Does heterozygosity estimate inbreeding in real populations?
Balloux F., Amos W., Coulson T.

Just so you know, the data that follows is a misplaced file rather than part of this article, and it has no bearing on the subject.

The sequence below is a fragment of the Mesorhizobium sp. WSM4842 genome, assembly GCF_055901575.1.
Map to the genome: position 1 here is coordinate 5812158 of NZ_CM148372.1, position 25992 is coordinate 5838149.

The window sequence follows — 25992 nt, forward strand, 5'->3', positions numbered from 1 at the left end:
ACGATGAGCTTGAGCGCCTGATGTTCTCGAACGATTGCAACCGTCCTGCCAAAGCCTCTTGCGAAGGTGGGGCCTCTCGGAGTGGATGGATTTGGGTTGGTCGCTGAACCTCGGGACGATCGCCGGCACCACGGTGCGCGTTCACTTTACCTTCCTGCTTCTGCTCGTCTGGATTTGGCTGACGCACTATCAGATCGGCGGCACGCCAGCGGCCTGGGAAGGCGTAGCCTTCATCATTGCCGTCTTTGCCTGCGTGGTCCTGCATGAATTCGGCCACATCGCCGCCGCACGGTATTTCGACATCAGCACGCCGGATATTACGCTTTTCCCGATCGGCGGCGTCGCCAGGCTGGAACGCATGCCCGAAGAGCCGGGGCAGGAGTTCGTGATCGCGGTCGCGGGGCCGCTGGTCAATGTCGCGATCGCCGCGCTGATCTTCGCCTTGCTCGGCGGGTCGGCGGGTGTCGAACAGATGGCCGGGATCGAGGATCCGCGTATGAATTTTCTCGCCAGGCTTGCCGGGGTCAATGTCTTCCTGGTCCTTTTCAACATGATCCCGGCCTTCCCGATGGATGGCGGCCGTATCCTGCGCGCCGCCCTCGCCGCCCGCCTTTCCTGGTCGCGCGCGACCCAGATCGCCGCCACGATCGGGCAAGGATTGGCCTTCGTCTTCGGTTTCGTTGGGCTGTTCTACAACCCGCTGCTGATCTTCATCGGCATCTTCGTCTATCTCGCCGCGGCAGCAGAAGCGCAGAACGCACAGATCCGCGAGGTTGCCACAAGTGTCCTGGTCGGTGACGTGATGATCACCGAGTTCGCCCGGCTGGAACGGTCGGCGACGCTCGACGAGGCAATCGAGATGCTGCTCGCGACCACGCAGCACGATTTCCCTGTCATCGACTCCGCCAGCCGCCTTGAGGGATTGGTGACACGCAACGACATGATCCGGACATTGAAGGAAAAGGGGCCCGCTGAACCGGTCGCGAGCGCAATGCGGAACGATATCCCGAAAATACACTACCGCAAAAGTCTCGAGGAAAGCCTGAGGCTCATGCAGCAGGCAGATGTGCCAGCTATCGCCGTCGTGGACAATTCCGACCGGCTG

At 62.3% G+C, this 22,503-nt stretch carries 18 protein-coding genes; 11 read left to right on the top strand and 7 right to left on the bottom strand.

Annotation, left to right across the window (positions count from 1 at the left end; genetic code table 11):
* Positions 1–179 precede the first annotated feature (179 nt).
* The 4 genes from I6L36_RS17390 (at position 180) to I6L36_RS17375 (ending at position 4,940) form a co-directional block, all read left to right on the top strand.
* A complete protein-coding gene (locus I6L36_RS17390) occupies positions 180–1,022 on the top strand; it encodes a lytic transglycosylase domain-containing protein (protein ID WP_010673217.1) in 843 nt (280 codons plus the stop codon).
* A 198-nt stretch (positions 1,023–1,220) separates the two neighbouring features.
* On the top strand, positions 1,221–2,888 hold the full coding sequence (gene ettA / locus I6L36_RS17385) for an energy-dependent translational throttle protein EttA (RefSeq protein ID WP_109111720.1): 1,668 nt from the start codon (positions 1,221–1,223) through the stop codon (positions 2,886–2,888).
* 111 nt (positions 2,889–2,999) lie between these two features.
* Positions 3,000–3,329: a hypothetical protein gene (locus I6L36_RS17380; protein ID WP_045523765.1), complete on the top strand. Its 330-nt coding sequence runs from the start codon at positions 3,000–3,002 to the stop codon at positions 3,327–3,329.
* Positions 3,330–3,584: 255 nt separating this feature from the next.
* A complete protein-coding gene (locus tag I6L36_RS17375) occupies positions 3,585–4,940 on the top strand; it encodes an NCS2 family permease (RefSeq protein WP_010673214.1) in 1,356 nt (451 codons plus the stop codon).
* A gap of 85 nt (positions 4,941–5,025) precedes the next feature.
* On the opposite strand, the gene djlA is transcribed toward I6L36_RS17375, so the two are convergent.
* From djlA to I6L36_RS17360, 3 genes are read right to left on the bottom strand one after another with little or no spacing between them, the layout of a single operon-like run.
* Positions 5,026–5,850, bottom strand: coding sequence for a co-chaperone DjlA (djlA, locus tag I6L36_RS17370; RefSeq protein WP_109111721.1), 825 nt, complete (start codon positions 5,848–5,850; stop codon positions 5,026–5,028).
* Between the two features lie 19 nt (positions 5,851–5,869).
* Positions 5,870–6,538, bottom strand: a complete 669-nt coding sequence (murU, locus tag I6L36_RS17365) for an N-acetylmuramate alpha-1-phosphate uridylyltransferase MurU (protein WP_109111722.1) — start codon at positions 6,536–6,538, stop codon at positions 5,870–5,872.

Many recent studies report that individual heterozygosity at a handful of apparently neutral microsatellite markers is correlated with key components of fitness, with most studies invoking inbreeding depression as the likely underlying mechanism. The implicit assumption is that an individual's inbreeding coefficient can be estimated reliably using only 10 or so markers, but the validity of this assumption is unclear. Consequently, we have used individual-based simulations to examine the conditions under which heterozygosity and inbreeding are likely to be correlated. Our results indicate that the parameter space in which this occurs is surprisingly narrow, requiring that inbreeding events are both frequent and severe, for example, through selfing, strong population structure and/or high levels of polygyny. Even then, the correlations are strong only when large numbers of loci (~200) can be deployed to estimate heterozygosity. With the handful of markers used in most studies, correlations only become likely under the most extreme scenario we looked at, namely 20 demes of 20 individuals coupled with strong polygyny. This finding is supported by the observation that heterozygosity is only weakly correlated among markers within an individual, even in a dataset comprising 400 markers typed in diverse human populations, some of which favour consanguineous marriages. If heterozygosity and inbreeding coefficient are generally uncorrelated, then heterozygosity-fitness correlations probably have little to do with inbreeding depression. Instead, one would need to invoke chance linkage between the markers used and one or more gene(s) experiencing balancing selection. Unfortunately, both explanations sit somewhat uncomfortably with current understanding. If inbreeding is the dominant mechanism, then our simulations indicate that consanguineous mating would have to be vastly more common than is predicted for most realistic populations. Conversely, if heterosis provides the answer, there need to be many more polymorphisms with major fitness effects and higher levels of linkage disequilibrium than are generally assumed.